Just days into the new negotiations in Vienna, Iran has acknowledged higher enrichment with advanced centrifuges barred by the accord.

After a monthslong hiatus, Iran has returned to negotiations in Vienna aimed at reviving its cratered nuclear deal with world powers. But Tehran isn’t slowing down the advances in its atomic program, further raising the stakes in talks crucial to cooling years of tensions boiling in the wider Mideast, AP reports.

The case in point? Iran’s underground nuclear facility in Fordo.

The International Atomic Energy Agency, the United Nations body charged with monitoring the Islamic Republic’s program, acknowledged Wednesday that Iran began feeding a cascade of 166 advanced IR-6 centrifuges with uranium there. The agency said Iran plans to enrich uranium there up to 20% purity — a short, technical step from weapons-grade levels of 90%.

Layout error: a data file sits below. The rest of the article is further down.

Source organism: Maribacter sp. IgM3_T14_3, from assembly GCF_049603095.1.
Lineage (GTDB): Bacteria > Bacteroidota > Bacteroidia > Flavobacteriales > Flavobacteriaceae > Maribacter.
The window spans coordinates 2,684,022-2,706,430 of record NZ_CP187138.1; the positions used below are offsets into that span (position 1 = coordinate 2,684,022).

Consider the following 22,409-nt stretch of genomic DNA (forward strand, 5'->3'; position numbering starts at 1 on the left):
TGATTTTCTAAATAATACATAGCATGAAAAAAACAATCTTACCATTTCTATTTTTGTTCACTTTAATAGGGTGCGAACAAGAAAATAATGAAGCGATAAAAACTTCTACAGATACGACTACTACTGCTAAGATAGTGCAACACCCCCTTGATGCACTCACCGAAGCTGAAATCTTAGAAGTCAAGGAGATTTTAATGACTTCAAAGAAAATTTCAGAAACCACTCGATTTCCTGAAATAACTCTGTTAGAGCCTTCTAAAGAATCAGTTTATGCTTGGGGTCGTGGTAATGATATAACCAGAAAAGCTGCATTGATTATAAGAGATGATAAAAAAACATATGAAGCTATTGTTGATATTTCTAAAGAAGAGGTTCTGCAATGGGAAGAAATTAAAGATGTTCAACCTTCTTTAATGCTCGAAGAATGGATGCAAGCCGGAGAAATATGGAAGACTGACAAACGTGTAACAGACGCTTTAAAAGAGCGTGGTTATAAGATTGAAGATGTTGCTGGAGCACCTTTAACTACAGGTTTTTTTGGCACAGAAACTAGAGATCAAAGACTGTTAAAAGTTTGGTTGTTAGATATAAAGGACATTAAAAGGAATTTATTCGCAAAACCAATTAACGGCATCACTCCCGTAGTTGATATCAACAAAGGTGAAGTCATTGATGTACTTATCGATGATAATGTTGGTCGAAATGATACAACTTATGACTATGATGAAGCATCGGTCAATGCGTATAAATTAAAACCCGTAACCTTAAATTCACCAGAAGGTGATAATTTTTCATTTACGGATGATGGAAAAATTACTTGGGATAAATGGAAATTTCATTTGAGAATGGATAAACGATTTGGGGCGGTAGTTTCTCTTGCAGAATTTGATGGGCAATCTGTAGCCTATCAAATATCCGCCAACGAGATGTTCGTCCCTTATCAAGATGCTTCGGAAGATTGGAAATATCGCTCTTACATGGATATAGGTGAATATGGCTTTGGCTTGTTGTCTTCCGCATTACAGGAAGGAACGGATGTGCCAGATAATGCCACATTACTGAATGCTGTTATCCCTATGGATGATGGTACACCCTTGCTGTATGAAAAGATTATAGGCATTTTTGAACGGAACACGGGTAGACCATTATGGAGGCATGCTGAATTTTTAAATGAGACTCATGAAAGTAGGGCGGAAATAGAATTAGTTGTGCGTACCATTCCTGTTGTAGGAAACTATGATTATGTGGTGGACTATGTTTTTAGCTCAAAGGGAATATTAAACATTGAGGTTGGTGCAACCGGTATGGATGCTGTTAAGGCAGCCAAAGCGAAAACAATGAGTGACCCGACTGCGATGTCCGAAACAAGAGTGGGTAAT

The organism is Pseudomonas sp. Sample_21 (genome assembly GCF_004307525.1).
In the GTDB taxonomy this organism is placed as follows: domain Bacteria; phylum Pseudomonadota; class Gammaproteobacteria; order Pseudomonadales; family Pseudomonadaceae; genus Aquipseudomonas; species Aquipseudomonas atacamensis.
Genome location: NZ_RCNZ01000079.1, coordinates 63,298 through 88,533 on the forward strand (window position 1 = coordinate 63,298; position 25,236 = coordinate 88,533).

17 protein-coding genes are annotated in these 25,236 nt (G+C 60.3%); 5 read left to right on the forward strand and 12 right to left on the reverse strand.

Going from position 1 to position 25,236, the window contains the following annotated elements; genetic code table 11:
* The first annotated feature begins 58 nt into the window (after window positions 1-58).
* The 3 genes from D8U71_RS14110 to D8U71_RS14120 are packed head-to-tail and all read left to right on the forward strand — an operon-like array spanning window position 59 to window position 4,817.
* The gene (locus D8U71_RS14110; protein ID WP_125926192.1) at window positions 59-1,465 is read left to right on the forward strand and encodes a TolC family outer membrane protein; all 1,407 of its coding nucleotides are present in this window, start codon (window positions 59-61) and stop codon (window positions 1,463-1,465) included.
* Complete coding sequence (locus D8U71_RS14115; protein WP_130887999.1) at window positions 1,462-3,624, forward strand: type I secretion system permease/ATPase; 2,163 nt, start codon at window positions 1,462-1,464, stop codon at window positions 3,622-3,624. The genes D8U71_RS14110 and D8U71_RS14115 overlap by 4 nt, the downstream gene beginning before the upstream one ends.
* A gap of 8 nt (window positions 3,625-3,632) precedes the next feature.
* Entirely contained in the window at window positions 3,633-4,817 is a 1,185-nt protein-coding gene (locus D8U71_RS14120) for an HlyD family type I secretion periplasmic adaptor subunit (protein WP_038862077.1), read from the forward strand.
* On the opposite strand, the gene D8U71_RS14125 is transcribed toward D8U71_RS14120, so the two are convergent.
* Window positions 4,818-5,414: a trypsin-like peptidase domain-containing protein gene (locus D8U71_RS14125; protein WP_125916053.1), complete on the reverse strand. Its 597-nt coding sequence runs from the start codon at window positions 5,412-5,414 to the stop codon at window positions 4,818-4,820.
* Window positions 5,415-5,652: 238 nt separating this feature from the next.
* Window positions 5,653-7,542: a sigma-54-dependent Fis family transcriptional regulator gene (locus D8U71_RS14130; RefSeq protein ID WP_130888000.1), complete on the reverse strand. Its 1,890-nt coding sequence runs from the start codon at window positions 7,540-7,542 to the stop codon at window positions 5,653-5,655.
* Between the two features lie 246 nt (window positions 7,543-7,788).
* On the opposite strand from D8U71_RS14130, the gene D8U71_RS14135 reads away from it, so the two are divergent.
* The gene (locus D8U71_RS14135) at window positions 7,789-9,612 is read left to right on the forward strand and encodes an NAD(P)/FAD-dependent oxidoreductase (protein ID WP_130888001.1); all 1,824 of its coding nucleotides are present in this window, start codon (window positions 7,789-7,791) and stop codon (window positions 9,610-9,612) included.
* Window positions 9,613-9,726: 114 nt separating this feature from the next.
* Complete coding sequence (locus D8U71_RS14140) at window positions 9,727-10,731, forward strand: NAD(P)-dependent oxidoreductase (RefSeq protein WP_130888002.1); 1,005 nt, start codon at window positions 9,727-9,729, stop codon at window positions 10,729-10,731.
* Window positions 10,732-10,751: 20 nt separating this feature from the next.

Tehran’s diplomatic mission to Vienna sought to downplay the acknowledgement on Twitter as “an ordinary update in line with regular verification in Iran.” However, even in clinical language the announcement offers a stark contrast to what existed under the 2015 nuclear deal, which saw Iran limit its enrichment of uranium in exchange for the lifting of economic sanctions.

The deal halted all enrichment at Fordo, which sits under a mountain near the holy Shiite city of Qom, some 90 kilometers (55 miles) southwest of Tehran. The accord also called for Fordo to become a research-and-development facility.

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